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Anything to declare?: Environmental Product Declarations explained

Environmental Product Declarations offer producers an avenue to assessing the environmental footprint of a product.

June 4, 2024  By Bill Gowdy

The environmental sustainability of building materials is becoming an increasingly important business consideration for the construction industry. 

This market shift is driven by the heightened awareness of the public and governments who want to know the environmental impacts of the goods and services they buy. Much of the building and construction industry is just scratching the surface when it comes to evaluating the true environmental impacts of their products. Going forward, the environmental footprint of the sand and gravel industry will require in-depth environmental assessments of the products that they sell. 

One means of evaluating the environmental footprint of a product is an Environmental Product Declaration (EPD) or following the requirements as set out in ISO14025. An EPD, like the nutrition label on a box of cereal or a chocolate bar, is a standardized measure of environmental parameters for a product. An EPD quantifies environmental information of a product to enable transparent and standardized comparisons between products fulfilling the same function.

For the sand and gravel industry, an EDP would consider the extraction, manufacturing process, energy consumption, greenhouse gas generation, waste generation and other environmental factors. The EPD methodology is based on the Life Cycle Assessment (LCA) principles for environmental assessment to ensure credibility and consistency. As with most standards and public declarations, data is verified by an independent third party to be ISO compliant.


EPDs are primarily intended to facilitate business-to-business transactions. They may also benefit consumers who are environmentally focused when choosing goods or services. Environmentally-conscious consumers, through their purchasing decisions, are fueling a demand for more environmentally-favorable products. These consumers are currently making these decisions voluntarily. However, in the future, they may be required to compare associated embodied carbon or the environmental impact of products through EPDs when making their purchasing decisions. 

Though not yet mandatory, many companies are implementing EPDs to improve their sustainability goals, foster credibility, accountability and demonstrate a commitment to the environment to customers. For example, many architects use EPDs to select products when designing a building to meet developers’ sustainability goals and targets. Buildings which require LEED (Leadership in Energy and Environmental Design) are using EPDs as a key information resource to achieve their certification criteria. Consequently, an EPD can also be a great marketing tool for your product.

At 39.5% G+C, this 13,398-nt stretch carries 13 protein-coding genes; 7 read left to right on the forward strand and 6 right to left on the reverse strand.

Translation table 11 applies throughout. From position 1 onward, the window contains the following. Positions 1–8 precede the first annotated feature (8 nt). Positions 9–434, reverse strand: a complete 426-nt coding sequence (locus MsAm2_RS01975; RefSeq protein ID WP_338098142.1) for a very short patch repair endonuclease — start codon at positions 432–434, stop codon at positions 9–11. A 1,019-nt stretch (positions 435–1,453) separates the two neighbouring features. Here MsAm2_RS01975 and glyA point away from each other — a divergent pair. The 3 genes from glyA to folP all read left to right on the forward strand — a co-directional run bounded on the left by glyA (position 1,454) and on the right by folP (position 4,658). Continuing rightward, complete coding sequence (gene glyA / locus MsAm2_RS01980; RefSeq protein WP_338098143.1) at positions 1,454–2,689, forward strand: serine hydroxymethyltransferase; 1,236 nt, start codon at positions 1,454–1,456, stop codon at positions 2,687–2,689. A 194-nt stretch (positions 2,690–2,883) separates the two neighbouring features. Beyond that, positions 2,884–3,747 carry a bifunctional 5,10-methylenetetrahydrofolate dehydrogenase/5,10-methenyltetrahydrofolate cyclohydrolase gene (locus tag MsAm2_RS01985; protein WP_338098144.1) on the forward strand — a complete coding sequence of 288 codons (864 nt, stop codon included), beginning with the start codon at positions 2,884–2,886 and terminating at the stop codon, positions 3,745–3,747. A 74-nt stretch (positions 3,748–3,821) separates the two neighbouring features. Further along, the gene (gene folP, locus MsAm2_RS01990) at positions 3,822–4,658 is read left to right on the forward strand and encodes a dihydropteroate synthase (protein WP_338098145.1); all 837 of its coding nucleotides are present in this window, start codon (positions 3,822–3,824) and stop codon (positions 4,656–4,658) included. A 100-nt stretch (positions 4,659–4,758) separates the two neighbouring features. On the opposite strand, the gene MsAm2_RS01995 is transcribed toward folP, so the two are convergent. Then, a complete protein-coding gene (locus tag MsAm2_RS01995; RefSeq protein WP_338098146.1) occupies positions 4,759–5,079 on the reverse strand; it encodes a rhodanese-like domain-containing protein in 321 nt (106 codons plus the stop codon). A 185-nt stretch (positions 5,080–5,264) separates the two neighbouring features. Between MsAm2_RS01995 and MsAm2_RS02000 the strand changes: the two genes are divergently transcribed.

Every product and sales location has its own unique EPD. For example, the same product may be produced in three different pits, but the environmental footprint for each point of sale will be specific to a site. The development of on-site infrastructure, distance to market, the depth of stripping and the cost to reclaim a pit may be very different in each of those source pits. Consequently, the amount of energy, fuel or transportation associated with producing that product at that pit and energy required to get it to market may be very different in each circumstance. Similarly, different products, even at the same location, can require different inputs of materials and differing energy consumption to manufacture a given product. This means that each product will also require its own EPD.

EPDs are valid for a limited period, as the operating parameters at a facility change over time. Site infrastructure may be reconfigured, and extraction technologies and engine efficiencies will improve over time, and many energy grids are transitioning from a higher to a lower carbon footprint (fuel switching, transition to sustainable lower carbon generated energy sources such as solar or wind power generation), resulting in a lower environmental footprint over time and require updating. 

With an increasing demand for sustainability and transparency, proactive producers should contemplate preparing their declarations ahead of time before their clients ask or require them. 

William (Bill) Gowdy is a geologist and has 35 years of experience in the aggregate, geology, mining, reclamation, and exploration fields throughout Canada and overseas (USA, Indonesia, South Africa, Mexico, Panama).

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